No empathy, not one heroic act toward a suffering soul condemned to live forever alone.
This is why I say in rewriting the story to make the Phantom more sympathetic, the writers did their other characters a disservice. They loved the Phantom so much they forgot to give their other characters redeeming features.
On the other hand, Kingdom of Heaven showed Orlando Bloom heroic from the start. A penniless bastard, when his wife kills herself she is beheaded and buried outside holy ground; the priest steals her crucifix — the fact that Baillian kills in such tearing grief is excused. For the rest of the movie he behaves with strength of morals and compassion toward others. Watch it to see how a humble blacksmith, the bastard son of a lord, saves a city, becomes a lord and wins a princess — and it’s all based on the true story of Baillian the blacksmith, who negotiated the release of thousands of people from Jerusalem with Sal-ah-haddin (Saladin) won the city. Baillian deserved the title of hero!
But there are many wonderful heroes who will never make it between the covers of a book because, in her love for hero and story, the writer hasn’t realised that she hasn’t given the hero enough empathy to allow him to get away with unheroic behaviour.
If you want verification of how readers react to unheroic behaviour, visit www.slake.com and click on ‘the wall ‘. It’s a site where readers can destroy a book ( ‘The Pedestal’ allows them to praise a good book). I’ve learned a lot by visiting the site. The most common complaint I’ve read is that a top author got a book published when the characters are so damned awful.
So, now look inward to your own work. Look hard. Do your hero and heroine have a smidgen of compassion for the other characters in the book? Do they care for fellow humans, or are they so blinded by what they want (or their past suffering) that they behave toward others with a callousness that revolts the average reader? Does their looks, money or prowess in bed excuse it all? Or are you blinded by love of your characters to the point of excusing offensive, abusive or unheroic behaviour without making that excuse obvious to the reader?
I know some romance novels have this kind of hero or heroine, or both. I’ve read unlovable heroes and heroines who indulge in disgusting behaviour such as rape, abuse or abandonment, or the dreaded self-pity, and have their sins forgiven because they’re good-looking or rich (or great in bed, or have a sad past). This won’t cut the mustard for many editors these days, especially for a new writer. Yes, a great author at the top of her game and fame did it — but you are not her. The fact that she did it and it sold well, will not excuse you. Believe me, I know!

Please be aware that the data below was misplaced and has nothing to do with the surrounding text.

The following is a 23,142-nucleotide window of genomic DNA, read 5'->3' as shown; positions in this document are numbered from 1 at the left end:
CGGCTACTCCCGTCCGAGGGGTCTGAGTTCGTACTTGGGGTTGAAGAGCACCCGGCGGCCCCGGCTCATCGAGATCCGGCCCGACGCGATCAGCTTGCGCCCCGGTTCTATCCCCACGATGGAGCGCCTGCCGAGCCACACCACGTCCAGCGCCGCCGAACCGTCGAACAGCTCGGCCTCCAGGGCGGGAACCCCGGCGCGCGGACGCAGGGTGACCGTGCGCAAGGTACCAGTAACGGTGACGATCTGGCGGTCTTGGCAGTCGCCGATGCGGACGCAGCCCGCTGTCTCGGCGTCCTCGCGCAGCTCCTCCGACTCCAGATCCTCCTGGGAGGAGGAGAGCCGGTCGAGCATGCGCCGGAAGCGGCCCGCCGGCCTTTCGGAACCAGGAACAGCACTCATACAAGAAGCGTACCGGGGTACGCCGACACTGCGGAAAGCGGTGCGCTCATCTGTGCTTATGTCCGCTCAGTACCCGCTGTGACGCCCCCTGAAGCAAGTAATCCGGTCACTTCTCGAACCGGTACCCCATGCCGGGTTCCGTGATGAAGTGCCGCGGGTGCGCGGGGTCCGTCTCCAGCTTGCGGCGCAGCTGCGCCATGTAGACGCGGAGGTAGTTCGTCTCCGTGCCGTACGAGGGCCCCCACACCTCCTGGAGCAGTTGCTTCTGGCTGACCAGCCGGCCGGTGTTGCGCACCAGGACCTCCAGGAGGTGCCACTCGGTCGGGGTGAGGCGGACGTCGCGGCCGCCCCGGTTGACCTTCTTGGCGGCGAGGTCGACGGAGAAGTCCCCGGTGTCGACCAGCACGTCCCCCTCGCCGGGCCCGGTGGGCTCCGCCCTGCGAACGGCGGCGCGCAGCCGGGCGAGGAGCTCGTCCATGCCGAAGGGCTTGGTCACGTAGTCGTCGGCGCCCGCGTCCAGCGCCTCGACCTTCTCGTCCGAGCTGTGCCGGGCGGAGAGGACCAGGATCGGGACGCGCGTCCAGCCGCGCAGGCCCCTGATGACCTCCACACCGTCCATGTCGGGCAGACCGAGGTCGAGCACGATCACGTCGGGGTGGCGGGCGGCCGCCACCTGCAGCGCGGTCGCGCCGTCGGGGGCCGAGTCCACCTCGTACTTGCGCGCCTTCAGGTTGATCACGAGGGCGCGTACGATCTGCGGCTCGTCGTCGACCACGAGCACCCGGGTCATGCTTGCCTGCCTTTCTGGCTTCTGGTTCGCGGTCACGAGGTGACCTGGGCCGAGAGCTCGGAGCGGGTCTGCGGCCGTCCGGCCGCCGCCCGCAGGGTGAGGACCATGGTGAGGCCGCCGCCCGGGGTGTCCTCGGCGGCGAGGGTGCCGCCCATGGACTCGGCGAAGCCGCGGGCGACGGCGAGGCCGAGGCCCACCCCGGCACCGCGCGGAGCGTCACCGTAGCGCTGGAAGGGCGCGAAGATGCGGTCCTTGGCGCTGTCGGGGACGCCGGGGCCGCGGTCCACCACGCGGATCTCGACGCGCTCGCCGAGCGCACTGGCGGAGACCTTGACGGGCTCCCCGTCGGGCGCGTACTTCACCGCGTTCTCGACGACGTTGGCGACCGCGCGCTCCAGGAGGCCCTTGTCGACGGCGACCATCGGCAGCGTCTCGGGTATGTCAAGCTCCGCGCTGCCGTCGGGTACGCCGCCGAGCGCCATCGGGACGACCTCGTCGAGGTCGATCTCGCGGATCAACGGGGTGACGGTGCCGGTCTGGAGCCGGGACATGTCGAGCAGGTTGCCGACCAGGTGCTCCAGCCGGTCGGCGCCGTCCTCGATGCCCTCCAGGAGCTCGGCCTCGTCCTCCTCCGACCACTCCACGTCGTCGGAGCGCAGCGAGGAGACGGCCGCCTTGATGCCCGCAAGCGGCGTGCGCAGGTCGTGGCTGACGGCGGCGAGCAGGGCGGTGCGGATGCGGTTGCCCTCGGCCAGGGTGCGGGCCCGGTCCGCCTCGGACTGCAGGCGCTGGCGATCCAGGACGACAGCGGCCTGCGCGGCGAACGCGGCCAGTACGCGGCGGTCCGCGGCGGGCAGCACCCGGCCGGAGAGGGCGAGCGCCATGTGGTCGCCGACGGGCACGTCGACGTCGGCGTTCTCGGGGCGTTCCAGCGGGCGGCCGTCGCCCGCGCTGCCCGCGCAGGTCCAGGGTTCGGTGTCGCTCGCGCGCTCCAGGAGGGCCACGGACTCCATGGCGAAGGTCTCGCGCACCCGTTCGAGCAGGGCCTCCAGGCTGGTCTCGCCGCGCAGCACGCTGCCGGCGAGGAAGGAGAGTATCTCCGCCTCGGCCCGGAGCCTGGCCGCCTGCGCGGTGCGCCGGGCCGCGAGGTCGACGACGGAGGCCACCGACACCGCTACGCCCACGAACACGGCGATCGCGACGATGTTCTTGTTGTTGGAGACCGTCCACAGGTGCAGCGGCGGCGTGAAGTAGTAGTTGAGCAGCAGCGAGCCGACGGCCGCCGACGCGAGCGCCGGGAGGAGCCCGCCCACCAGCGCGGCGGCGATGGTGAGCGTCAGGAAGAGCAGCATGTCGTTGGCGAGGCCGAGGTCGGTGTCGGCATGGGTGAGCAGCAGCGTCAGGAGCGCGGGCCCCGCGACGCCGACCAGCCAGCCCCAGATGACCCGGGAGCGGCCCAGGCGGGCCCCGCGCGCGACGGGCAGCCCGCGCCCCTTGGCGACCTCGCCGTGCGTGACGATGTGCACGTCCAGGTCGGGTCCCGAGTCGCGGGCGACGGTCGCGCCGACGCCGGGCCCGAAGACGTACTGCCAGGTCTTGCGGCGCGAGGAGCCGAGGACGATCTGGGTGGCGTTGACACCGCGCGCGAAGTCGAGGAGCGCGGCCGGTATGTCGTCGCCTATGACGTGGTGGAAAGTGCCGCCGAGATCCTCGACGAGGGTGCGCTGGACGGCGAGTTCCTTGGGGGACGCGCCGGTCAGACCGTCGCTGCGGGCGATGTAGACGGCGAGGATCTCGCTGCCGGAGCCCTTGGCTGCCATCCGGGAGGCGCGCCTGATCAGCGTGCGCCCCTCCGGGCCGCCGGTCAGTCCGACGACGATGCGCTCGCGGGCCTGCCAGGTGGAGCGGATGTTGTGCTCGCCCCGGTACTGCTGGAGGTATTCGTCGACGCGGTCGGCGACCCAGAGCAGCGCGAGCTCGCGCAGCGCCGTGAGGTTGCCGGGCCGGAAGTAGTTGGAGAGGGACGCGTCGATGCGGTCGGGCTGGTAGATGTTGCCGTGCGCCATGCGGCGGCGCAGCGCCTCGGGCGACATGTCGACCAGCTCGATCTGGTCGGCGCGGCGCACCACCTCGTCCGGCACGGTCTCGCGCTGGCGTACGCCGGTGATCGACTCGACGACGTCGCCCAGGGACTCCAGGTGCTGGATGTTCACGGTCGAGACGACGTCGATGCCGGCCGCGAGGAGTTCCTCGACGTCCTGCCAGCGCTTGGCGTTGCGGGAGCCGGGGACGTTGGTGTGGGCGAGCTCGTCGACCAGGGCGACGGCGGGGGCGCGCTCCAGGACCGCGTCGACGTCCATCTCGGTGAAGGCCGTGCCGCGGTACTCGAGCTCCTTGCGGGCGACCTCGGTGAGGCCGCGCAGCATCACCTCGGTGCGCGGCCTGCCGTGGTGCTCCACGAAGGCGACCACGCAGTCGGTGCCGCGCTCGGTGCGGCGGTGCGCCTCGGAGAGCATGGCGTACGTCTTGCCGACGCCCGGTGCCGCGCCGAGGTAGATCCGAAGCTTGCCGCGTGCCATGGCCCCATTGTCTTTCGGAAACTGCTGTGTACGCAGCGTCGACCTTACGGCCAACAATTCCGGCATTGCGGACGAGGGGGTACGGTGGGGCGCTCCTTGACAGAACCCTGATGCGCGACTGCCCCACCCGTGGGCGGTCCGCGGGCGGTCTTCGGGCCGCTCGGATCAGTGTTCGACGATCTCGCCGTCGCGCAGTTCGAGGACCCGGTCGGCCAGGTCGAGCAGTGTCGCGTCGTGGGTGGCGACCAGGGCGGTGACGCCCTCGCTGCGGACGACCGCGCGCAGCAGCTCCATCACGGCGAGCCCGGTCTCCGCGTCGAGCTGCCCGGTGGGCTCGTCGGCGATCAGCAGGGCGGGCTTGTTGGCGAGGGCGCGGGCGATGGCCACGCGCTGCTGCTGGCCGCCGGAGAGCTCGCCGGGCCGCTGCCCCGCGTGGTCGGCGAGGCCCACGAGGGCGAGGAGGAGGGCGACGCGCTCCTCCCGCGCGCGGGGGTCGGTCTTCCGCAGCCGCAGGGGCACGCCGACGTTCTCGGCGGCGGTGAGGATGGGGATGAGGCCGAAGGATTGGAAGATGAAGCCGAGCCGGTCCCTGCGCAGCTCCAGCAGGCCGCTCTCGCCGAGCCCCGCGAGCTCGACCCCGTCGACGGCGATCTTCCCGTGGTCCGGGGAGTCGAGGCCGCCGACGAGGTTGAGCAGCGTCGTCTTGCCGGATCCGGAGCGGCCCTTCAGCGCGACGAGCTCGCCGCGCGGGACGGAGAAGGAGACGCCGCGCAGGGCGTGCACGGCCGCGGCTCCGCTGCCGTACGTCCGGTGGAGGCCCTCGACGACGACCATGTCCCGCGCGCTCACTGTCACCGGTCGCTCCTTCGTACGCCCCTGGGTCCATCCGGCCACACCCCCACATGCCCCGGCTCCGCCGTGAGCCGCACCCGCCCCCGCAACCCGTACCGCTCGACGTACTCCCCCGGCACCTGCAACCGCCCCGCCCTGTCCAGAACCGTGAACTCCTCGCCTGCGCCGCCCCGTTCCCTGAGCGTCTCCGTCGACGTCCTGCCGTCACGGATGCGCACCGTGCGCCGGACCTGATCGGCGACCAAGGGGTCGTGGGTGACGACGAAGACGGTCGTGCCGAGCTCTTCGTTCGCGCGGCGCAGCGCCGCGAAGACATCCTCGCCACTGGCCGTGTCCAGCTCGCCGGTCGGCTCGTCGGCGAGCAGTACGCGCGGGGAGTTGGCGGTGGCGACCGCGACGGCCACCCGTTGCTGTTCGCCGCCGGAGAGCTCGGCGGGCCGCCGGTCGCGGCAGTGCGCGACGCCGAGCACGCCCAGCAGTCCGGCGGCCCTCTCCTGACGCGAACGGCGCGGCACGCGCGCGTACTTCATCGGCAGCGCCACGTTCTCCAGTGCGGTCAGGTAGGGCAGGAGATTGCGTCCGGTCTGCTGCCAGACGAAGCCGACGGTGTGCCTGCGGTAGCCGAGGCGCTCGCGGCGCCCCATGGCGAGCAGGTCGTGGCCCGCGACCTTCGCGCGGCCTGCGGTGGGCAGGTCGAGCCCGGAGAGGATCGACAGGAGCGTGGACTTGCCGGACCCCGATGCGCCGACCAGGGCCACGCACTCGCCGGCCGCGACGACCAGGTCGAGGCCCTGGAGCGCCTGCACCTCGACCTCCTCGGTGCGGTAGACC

I’ve read books where the hero only reveals his terrible torture in the final pages, and that is supposed to forgive the fact that he’s been a jerk to the heroine through the whole book. I have heard many reader complaints of feeling cheated, calling the hero a pig or the heroine a wimp for putting up with it.
I’ve done this, too. I’ve read a story where the hero ditched the fiancée he adored because he found out *her uncle* had been the school bully that beat him mercilessly when he was fourteen. He punished the bewildered heroine for something she hadn’t even known about. I didn’t finish it; it became only one of two wall-tossers I’ve ever read.
On the other side of the spectrum are wonderful authors Lucy Monroe or Lucy Gordon, to name only two, who do wonderfully complex jobs of making even unheroic behaviour sympathetic. And they do it in 55,000 word books, which is an outstanding feat! Their books manage to be both fantasy-fulfillers and real. Catherine Mann and Fiona Brand are two of my favourites for similar reasons. Not to mention Janet Evanovich and Jennifer Crusie, who has characters so human, funny, and hilariously unheroic at times you just gotta forgive ’em.